Thailand is just one of those countries that you will inevitably fall in love with. I can see why there is such a hype around this place. It’s amazing. There is nothing not to love about Thailand. It’s easy to travel within. People are friendly. The weather is fantastic. There is everything you could wish for: culture, good food, variety in flora and fauna, stunning beaches, bustling cities.
What surprised me the most though, was how fond I grew of Bangkok. I haven’t heard much good about the city so far. It is supposedly loud, dirty – well, a big city like any other. After having travelled five weeks through India, however, Bangkok seemed quiet. clean. It felt like Home. As someone who has no roots and who only ever felt at home once in her life (when I lived in London), this kind of indicates to you how much I love Bangkok. Any city that provokes a feeling of ‘homeliness’ in me, must be pretty damn special.
But, I wonder, had I travelled to Thailand first – before going to India – would I have felt the same? I would have then travelled from one big city (London) to the next. Perhaps, my feelings towards BKK would have been different. Who knows.
My fondness grew even more when we travelled south to do some Island Hopping. We spent two incredible weeks on a remote island in the middle of nowhere: Koh Phayam – where we regrettably did not remain for too long, as our initial plan had been to spend only a few days on each island before heading north. We felt we had to go to Koh Phi Phi – because you can’t come to Thailand without having seen ‘the Beach’, right? Well, yes, Maya Bay is spectacular – but Koh Phi Phi? Let’s put it that way: i feel I’m too old for it. If you are looking for a Party Island where you can buy buckets and drink the night away – Koh Phi Phi is your place. As boring as it may sound: i do prefer the secluded Islands and reading a book on the beach – where it is quiet.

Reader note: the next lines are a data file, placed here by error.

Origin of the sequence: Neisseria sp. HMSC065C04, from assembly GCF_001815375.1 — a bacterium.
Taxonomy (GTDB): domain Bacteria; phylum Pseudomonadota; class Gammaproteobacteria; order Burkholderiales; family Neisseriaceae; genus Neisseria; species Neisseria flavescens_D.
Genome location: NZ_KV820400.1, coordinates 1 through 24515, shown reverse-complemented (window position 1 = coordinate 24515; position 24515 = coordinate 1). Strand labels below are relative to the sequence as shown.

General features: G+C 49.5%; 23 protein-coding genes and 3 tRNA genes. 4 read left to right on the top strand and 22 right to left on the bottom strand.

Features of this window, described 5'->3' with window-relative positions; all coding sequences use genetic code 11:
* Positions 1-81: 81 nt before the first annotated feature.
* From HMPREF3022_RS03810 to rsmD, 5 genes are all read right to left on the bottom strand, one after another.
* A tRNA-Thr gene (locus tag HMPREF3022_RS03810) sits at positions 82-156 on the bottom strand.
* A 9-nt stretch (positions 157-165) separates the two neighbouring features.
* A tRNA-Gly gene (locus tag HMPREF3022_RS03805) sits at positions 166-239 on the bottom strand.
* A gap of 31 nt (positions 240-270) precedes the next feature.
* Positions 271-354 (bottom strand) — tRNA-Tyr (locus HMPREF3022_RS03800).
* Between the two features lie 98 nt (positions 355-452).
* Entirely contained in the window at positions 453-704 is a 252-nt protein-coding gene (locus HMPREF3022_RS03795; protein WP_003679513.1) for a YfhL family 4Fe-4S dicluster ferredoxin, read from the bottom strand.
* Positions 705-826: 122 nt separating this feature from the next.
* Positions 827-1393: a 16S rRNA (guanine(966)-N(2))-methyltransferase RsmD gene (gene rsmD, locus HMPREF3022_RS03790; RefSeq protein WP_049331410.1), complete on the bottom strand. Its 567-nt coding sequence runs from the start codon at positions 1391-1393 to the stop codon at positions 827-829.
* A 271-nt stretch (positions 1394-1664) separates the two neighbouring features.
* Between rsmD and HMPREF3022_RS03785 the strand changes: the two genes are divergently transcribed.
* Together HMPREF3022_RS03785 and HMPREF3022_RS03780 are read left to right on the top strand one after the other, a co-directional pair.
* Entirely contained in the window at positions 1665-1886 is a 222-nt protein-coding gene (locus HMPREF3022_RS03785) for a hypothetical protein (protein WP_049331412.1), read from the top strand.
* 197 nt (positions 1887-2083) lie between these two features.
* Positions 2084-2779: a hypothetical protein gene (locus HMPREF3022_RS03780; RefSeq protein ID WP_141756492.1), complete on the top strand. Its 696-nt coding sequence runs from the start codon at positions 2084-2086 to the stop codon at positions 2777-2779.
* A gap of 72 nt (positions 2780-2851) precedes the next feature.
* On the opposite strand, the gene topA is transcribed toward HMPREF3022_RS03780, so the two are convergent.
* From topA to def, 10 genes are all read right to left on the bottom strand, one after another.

So off we hopped to Koh Tao – and despite there being places where you can buy buckets, I felt the place was the perfect compromise. It had the secluded beaches with amazing snorkelling activities – but it also had amazing restaurants and bars should you feel like mingling with the crowd. In Koh Tao, I also overcame my fear of diving, after an unfortunate event back in Australia when I was 17. For that reason, this place will always be special to me. Koh Tao was my perfect little paradise – and I stayed there for a week. Scrape the North. We are staying longer.
We concluded our stay in Thailand by treating ourselves to an amazing Valentine’s dinner at ‘Above Eleven’. It was pretty amazing to sit up there, overlooking all the skyscrapers and drink a nice bottle of vino – the food was out of this world.
Ok. I think it’s time to realise it. After three months, we still have not managed to stick to the 30 Pound mark. It’s obvious. 15 Pounds per person per day is not going to work for us. On a good note, if we tried just a little bit harder, we will manage to stay within the 40 Pound mark.
Thailand is not as cheap as it used to be. Particularly if you spend two weeks Island Hopping, like we did. The water on Koh Phayam cost us three times more than in Bangkok. And some parts are so remote: you are forced to eat at a restaurant as opposed to eating at streetfood stalls. I also booked a diving refresher course on Koh Tao which was not cheap and an unexpected expense. But it was totally worth it – especially considering that I overcame a long-lasting fear of diving which I had developed in Australia back in 2002.